Wrong. Mid-afternoon, the package still hadn’t arrived. I called FedEx and asked when my package would be delivered? They couldn’t say. “It’s on the truck,” they said. Well, yes, I can see that by looking at my computer screen.

By 5:00 pm, when the office was closing, the truck still had not arrived, and my husband called. “It’s on the truck. It will be delivered by 8:00 p.m.” Imagine this in a thick foreign accent. Could he wait on the sidewalk and accept the package if the truck appeared? No. Which is a good policy to prevent fraud, but not at all helpful in this case.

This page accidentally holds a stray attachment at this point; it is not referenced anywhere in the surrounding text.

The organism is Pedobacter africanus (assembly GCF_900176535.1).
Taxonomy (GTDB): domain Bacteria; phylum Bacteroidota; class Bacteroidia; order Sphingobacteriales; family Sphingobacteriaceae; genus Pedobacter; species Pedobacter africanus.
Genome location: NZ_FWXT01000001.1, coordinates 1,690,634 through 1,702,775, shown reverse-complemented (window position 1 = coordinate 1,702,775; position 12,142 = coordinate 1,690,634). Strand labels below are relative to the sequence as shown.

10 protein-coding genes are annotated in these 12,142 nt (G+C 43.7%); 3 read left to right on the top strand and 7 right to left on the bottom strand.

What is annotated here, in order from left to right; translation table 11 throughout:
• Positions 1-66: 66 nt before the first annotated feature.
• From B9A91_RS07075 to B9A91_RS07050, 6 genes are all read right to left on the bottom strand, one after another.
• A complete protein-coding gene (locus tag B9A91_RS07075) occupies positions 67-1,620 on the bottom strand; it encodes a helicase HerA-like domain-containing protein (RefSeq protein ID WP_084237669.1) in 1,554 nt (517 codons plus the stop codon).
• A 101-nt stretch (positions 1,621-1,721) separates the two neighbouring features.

I mean, the driver (or “a” driver) tried to deliver this package on Saturday. He (or she) knows it’s a business. The business name is part of the mailing address on the label. Why would you attempt delivery after business hours?

We got home, and lo, and behold, delivery was attempted at 6:06 p.m. I called again. The (again foreign) agent tells me that ground deliveries are not time sensitive. Then what is the point? They can carry this package around on their truck for six weeks and if they arrive after 5:00 p.m. or on a weekend, the office is going to be closed. It’s a waste of everyone’s time and resources. Work smart, people!

I demanded to speak to someone who could actually take some action, and I was transfered to “Escalations” — an American-sounding person who assured me that the driver should have noted the business name on the package and prioritized delivery during business hours, and she promises we’ll get our package on Thursday.